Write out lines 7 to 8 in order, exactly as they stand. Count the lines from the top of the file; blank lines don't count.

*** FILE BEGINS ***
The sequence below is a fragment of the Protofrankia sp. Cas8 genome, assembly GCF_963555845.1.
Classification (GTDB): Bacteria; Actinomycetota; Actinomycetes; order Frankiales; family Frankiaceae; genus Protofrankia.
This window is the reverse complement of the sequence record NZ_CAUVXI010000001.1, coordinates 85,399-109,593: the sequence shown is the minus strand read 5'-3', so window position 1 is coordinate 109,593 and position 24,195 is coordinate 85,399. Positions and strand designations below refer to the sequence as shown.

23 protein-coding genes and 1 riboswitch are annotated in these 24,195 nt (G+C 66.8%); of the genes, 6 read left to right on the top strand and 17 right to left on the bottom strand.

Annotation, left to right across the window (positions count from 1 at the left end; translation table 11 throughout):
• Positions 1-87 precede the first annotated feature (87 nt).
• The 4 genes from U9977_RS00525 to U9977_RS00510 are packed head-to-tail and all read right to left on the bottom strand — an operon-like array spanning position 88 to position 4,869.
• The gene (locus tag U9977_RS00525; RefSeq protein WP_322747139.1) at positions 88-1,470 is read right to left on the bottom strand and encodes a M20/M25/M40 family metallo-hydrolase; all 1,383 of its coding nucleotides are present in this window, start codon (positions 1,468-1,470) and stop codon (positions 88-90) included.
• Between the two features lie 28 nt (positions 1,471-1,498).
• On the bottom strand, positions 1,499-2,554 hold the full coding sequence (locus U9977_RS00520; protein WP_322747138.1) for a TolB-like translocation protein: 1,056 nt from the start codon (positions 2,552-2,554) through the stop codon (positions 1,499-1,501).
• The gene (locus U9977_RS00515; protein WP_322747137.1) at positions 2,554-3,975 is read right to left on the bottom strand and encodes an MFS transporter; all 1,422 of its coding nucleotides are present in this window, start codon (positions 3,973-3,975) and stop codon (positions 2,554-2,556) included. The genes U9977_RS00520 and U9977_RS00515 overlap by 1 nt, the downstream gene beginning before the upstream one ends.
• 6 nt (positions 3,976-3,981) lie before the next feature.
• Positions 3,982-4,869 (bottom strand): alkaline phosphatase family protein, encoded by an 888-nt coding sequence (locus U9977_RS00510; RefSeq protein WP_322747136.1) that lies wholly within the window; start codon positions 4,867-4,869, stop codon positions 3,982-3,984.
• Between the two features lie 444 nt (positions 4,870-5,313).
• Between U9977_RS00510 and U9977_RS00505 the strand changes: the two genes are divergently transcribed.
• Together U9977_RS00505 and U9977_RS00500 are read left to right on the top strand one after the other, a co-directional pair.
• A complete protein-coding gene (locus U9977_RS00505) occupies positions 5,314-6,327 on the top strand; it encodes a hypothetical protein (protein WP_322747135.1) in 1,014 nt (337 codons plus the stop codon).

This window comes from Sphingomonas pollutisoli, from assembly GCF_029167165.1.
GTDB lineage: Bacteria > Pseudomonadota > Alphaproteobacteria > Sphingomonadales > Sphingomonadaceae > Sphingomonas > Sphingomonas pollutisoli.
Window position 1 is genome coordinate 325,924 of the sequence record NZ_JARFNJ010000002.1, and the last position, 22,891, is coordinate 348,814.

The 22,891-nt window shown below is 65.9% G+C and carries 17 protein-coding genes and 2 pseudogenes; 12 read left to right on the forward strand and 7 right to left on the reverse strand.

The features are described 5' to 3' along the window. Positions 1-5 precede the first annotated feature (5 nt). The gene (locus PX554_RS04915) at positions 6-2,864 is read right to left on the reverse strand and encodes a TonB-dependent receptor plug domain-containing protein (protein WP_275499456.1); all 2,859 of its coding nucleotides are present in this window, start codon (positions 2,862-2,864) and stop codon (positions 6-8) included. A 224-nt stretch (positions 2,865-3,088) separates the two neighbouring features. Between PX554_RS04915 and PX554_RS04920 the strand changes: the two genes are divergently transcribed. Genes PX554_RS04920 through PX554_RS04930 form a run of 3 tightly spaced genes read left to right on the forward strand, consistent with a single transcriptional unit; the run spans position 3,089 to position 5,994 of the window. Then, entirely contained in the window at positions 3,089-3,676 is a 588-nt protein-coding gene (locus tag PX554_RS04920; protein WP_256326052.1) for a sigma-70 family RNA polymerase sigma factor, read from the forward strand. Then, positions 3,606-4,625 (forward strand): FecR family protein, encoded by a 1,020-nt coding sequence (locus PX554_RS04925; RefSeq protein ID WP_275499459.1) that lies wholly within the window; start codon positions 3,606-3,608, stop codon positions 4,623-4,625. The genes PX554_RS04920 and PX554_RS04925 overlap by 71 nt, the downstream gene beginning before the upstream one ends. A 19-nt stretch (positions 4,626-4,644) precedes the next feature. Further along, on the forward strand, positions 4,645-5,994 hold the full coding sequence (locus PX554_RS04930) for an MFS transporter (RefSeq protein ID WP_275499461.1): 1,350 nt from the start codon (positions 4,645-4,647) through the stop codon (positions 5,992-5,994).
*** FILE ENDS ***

• The 4 genes from U9977_RS00525 to U9977_RS00510 are packed head-to-tail and all read right to left on the bottom strand — an operon-like array spanning position 88 to position 4,869.
• The gene (locus tag U9977_RS00525; RefSeq protein WP_322747139.1) at positions 88-1,470 is read right to left on the bottom strand and encodes a M20/M25/M40 family metallo-hydrolase; all 1,383 of its coding nucleotides are present in this window, start codon (positions 1,468-1,470) and stop codon (positions 88-90) included.